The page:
I found a similar fluffy mouthfeel and light body brewing with the Flair compared to most of my other levers, including a vintage Cremina, several versions of La Pavoni Europiccola, my Conti Prestina, and my Olympia Express Coffex (rebranded Maximatic) pump machine that can deliver an especially dense and buttery shot. Mouthfeel with the Flair most closely resembles what I get with my Arrarex Caravel where I control temperature with a PID. In comparison the Caravel delivers a smaller shot and can deliver somewhat stronger flavors. The Flair did provide good flavor separation.

I didn't pull anything but home roasts, so I can't comment on coffees you can buy, but like Dominick I found that dark roasts were softened with more acidity coming forward in a pleasant way. I'm encouraged that if pressed for fresh coffee on a road trip I could buy q popular Italian blend and give it a try.

My first test of the Flair out of the box was with an Ethiopia Kochere washed coffee that was home roasted in a light, Nordic style. I did everything I could to maximize heat in the brewing process, preheating the steel cylinder (I later learned that didn't make much difference), using near boiling water from my PID kettle, grinding fine, downdosing, and pulling fairly hard. I was delighted to be able to brew that coffee successfully. Could I fine-tune it the way one could with an upscale flat burr grinder and pressure profiling? I don't know and didn't try that. (In a few months I may have a grinder up to the task when I complete modifying a Bunn G1 grinder with flat Ditting burrs and an inner screw to pre-set finely tuned espresso grinding.)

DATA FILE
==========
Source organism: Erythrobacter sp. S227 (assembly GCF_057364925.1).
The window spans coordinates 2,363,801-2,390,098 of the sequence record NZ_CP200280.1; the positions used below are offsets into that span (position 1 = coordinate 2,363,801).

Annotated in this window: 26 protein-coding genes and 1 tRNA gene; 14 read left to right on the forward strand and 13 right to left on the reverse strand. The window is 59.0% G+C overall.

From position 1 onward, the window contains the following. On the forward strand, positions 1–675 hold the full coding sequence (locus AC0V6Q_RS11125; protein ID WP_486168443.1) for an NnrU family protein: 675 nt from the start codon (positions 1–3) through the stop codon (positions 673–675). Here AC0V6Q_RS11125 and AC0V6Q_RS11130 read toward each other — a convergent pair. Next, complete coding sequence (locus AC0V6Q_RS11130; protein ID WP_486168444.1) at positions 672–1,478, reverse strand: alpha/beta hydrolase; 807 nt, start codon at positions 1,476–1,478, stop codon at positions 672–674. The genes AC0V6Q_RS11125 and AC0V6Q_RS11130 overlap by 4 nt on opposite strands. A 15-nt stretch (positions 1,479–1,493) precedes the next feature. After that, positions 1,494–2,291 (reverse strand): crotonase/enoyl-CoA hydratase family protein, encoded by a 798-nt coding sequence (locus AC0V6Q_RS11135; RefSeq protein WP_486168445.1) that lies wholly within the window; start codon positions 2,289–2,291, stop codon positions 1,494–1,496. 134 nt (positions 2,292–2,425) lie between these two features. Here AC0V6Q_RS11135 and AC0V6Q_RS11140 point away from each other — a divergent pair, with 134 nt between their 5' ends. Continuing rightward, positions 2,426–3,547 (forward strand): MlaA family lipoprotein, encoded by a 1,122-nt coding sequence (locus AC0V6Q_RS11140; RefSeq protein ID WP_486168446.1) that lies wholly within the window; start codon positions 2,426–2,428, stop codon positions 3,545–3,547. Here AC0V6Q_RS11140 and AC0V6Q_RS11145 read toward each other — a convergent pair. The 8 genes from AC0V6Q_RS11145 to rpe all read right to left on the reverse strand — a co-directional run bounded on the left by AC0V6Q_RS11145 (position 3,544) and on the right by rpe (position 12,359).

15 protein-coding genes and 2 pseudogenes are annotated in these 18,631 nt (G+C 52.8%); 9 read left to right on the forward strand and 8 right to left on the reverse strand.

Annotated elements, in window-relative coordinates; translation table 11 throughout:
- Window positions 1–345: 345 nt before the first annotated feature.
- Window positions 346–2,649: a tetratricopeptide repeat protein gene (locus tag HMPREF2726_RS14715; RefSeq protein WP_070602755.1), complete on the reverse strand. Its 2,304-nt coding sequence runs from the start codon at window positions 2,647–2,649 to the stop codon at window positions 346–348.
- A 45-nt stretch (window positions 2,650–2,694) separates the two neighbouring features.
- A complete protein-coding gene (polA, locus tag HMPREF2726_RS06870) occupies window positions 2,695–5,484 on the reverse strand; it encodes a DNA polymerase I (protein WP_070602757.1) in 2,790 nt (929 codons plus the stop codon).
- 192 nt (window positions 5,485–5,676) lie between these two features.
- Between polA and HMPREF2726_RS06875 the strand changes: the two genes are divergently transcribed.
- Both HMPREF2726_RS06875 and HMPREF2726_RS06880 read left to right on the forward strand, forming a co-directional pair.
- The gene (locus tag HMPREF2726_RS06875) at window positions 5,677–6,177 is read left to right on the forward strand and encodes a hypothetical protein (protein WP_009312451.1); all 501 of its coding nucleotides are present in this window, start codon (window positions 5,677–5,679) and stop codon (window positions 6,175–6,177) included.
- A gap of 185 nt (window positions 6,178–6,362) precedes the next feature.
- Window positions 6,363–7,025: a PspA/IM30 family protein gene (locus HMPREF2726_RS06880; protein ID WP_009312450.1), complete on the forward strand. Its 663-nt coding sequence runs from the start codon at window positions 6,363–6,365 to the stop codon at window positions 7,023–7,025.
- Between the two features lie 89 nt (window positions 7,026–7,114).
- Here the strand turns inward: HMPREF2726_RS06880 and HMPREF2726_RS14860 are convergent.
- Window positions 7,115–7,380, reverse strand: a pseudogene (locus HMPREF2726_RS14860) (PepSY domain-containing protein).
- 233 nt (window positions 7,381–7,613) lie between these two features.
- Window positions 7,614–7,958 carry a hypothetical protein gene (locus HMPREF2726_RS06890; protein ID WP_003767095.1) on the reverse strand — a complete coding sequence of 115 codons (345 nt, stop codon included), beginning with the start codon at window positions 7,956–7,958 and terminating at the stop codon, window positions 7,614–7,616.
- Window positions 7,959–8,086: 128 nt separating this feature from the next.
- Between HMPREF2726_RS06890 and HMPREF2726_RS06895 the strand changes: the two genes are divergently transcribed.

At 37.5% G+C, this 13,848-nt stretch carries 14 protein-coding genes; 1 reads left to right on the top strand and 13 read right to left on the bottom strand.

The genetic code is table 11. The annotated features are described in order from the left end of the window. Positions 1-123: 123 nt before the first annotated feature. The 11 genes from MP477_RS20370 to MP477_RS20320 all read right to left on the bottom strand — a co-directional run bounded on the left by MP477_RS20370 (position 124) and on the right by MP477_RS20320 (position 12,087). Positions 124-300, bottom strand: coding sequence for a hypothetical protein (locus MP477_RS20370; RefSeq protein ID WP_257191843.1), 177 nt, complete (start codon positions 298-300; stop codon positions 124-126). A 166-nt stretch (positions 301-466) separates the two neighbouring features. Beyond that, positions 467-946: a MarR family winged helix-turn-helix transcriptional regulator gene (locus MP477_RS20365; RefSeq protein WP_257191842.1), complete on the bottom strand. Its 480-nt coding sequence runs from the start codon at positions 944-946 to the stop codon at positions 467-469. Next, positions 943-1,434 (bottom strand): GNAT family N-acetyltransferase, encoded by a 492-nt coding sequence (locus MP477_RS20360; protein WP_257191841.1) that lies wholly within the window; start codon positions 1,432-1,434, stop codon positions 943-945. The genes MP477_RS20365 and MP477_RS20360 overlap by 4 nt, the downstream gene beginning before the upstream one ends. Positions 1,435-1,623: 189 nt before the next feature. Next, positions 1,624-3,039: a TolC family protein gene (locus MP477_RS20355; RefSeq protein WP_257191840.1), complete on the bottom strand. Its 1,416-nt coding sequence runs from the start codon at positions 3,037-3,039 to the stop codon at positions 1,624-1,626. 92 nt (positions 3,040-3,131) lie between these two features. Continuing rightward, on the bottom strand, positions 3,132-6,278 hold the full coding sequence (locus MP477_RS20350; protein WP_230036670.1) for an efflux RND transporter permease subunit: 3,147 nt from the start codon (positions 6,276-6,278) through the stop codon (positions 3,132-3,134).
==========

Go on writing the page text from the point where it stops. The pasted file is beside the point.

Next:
If I were to use the Flair regularly I would probably also lean toward a medium to dark-roasted coffee if I were traveling. But at home, where I've got a stove available, I would be comfortable pulling shots at all roast levels. Some members in the User Experience: Flair Espresso Manual Lever thread commented on Flair shots missing the rusty, mottled shot color you can get with other machines but that the shots still taste very good. That was my experience too. With one shot I did get a bit of mottling, but don't expect to get that regularly with the Flair. This may be because the coffee cake is relatively deep and the filter basket holes are small, reducing the amount of fines that make it to the cup.